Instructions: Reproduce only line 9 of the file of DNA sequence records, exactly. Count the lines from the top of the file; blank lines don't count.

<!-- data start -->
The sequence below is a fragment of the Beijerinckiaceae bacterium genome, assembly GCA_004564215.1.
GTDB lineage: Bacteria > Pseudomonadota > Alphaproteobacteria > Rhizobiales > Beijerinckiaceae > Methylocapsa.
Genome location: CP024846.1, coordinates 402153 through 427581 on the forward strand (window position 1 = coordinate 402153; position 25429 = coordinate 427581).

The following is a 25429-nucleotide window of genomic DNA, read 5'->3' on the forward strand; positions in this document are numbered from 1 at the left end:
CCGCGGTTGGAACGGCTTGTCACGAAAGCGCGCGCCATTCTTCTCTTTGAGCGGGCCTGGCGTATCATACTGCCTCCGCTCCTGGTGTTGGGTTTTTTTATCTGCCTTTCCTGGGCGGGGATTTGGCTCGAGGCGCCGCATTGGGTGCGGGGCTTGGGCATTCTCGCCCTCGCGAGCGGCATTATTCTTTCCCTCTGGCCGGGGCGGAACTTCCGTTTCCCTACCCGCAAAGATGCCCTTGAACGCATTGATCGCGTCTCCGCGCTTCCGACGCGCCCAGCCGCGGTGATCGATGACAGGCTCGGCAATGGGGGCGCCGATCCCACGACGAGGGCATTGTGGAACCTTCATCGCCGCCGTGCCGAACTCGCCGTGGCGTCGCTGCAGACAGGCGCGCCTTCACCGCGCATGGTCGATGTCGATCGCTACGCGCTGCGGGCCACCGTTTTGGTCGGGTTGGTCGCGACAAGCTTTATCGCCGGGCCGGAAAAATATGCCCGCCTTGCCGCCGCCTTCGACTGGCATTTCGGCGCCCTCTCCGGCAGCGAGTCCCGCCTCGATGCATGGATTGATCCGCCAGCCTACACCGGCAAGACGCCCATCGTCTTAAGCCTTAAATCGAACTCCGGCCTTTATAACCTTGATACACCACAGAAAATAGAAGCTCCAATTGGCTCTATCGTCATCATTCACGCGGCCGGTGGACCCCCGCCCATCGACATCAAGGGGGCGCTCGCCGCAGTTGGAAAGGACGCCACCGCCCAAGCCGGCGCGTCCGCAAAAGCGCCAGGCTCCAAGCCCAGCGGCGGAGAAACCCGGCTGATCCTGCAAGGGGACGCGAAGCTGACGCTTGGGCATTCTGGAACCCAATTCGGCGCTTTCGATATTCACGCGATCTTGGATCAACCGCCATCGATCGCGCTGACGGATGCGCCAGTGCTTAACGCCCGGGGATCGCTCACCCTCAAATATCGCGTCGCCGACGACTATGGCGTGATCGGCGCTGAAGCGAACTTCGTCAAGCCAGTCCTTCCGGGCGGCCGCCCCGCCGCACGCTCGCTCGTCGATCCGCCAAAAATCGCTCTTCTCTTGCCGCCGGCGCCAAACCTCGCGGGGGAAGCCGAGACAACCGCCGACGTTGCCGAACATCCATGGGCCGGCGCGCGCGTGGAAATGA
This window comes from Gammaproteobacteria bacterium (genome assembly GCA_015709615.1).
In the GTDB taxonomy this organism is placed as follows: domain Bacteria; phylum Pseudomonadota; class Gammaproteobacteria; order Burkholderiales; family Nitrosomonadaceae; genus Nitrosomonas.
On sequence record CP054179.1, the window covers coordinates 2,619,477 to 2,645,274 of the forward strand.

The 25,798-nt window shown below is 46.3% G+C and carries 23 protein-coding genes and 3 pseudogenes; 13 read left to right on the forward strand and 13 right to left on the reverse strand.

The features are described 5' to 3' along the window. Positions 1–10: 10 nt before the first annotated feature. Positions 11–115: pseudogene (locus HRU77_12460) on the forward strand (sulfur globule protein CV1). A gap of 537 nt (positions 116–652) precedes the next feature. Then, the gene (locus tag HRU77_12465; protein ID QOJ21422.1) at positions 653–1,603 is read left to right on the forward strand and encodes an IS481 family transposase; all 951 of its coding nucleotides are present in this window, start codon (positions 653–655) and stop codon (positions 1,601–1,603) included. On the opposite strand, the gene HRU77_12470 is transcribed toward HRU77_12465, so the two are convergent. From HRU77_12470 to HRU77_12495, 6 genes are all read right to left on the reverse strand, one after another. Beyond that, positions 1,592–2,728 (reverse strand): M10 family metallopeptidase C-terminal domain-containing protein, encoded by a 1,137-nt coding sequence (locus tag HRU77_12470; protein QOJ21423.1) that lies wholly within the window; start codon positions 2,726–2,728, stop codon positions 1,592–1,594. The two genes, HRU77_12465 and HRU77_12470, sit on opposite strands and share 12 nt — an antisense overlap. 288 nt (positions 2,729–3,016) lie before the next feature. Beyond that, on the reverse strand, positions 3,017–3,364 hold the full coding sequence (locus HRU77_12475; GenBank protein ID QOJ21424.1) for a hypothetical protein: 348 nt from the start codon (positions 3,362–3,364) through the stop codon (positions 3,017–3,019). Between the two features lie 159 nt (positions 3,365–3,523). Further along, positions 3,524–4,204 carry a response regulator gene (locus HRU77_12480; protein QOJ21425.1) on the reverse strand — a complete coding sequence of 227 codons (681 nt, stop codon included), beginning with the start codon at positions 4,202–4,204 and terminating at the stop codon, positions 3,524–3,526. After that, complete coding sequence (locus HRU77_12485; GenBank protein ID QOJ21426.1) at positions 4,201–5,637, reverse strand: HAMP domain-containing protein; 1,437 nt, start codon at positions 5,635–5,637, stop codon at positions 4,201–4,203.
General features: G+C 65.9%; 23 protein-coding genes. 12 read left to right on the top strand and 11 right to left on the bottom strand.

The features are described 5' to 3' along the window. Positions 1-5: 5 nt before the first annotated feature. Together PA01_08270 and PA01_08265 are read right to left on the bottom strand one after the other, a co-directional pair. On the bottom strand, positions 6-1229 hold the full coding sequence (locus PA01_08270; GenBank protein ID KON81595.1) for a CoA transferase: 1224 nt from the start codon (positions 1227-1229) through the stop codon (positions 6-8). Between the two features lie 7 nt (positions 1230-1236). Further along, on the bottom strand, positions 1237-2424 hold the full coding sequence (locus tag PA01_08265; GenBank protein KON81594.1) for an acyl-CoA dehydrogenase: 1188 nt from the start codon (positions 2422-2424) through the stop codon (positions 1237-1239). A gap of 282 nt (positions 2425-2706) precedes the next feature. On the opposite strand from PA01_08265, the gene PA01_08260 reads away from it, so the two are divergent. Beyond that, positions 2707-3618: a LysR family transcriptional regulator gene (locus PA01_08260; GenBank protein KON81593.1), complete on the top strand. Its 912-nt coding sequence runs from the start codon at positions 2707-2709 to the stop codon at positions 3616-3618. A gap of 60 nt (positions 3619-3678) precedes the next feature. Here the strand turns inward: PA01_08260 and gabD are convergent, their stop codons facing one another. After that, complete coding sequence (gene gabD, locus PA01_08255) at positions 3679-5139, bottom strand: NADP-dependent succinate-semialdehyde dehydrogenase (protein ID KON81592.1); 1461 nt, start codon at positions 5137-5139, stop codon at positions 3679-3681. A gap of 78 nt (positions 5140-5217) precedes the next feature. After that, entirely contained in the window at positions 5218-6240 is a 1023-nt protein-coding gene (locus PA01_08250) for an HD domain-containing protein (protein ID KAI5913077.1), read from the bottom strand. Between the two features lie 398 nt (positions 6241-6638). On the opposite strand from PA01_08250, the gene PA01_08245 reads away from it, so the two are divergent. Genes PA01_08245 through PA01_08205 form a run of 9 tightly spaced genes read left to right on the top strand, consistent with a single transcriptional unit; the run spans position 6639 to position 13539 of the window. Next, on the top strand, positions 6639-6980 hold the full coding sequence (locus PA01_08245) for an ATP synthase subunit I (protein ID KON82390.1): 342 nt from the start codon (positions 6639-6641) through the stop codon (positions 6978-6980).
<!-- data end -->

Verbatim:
The 25,798-nt window shown below is 46.3% G+C and carries 23 protein-coding genes and 3 pseudogenes; 13 read left to right on the forward strand and 13 right to left on the reverse strand.